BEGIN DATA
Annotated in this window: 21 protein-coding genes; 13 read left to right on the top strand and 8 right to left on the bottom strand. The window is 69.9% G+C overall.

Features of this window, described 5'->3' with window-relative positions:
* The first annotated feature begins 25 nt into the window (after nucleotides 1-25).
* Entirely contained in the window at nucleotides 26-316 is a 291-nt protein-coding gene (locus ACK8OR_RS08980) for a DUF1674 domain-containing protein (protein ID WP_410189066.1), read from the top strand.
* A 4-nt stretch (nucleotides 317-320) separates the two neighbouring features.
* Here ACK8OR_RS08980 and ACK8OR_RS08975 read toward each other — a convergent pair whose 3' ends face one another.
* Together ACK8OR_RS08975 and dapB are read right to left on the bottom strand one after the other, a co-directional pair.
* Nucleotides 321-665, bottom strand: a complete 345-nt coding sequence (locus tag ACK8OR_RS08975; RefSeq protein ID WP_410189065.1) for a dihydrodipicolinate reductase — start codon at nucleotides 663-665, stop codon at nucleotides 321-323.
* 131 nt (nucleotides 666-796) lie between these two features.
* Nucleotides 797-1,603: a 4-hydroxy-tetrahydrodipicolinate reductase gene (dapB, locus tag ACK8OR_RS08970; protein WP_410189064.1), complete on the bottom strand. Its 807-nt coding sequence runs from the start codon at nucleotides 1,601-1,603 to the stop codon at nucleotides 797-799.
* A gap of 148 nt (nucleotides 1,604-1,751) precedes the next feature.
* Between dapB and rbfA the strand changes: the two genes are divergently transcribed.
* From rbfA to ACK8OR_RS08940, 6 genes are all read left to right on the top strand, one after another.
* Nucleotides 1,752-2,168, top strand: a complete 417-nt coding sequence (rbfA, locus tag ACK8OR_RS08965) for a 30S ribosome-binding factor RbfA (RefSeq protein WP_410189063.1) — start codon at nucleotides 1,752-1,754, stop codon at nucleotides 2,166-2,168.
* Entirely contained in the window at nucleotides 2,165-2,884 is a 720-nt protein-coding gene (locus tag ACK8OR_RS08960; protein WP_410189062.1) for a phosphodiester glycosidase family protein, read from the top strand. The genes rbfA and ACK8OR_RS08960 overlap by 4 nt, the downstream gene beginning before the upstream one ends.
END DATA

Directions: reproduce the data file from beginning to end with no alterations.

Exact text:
Annotated in this window: 21 protein-coding genes; 13 read left to right on the top strand and 8 right to left on the bottom strand. The window is 69.9% G+C overall.

Features of this window, described 5'->3' with window-relative positions:
* The first annotated feature begins 25 nt into the window (after nucleotides 1-25).
* Entirely contained in the window at nucleotides 26-316 is a 291-nt protein-coding gene (locus ACK8OR_RS08980) for a DUF1674 domain-containing protein (protein ID WP_410189066.1), read from the top strand.
* A 4-nt stretch (nucleotides 317-320) separates the two neighbouring features.
* Here ACK8OR_RS08980 and ACK8OR_RS08975 read toward each other — a convergent pair whose 3' ends face one another.
* Together ACK8OR_RS08975 and dapB are read right to left on the bottom strand one after the other, a co-directional pair.
* Nucleotides 321-665, bottom strand: a complete 345-nt coding sequence (locus tag ACK8OR_RS08975; RefSeq protein ID WP_410189065.1) for a dihydrodipicolinate reductase — start codon at nucleotides 663-665, stop codon at nucleotides 321-323.
* 131 nt (nucleotides 666-796) lie between these two features.
* Nucleotides 797-1,603: a 4-hydroxy-tetrahydrodipicolinate reductase gene (dapB, locus tag ACK8OR_RS08970; protein WP_410189064.1), complete on the bottom strand. Its 807-nt coding sequence runs from the start codon at nucleotides 1,601-1,603 to the stop codon at nucleotides 797-799.
* A gap of 148 nt (nucleotides 1,604-1,751) precedes the next feature.
* Between dapB and rbfA the strand changes: the two genes are divergently transcribed.
* From rbfA to ACK8OR_RS08940, 6 genes are all read left to right on the top strand, one after another.
* Nucleotides 1,752-2,168, top strand: a complete 417-nt coding sequence (rbfA, locus tag ACK8OR_RS08965) for a 30S ribosome-binding factor RbfA (RefSeq protein WP_410189063.1) — start codon at nucleotides 1,752-1,754, stop codon at nucleotides 2,166-2,168.
* Entirely contained in the window at nucleotides 2,165-2,884 is a 720-nt protein-coding gene (locus tag ACK8OR_RS08960; protein WP_410189062.1) for a phosphodiester glycosidase family protein, read from the top strand. The genes rbfA and ACK8OR_RS08960 overlap by 4 nt, the downstream gene beginning before the upstream one ends.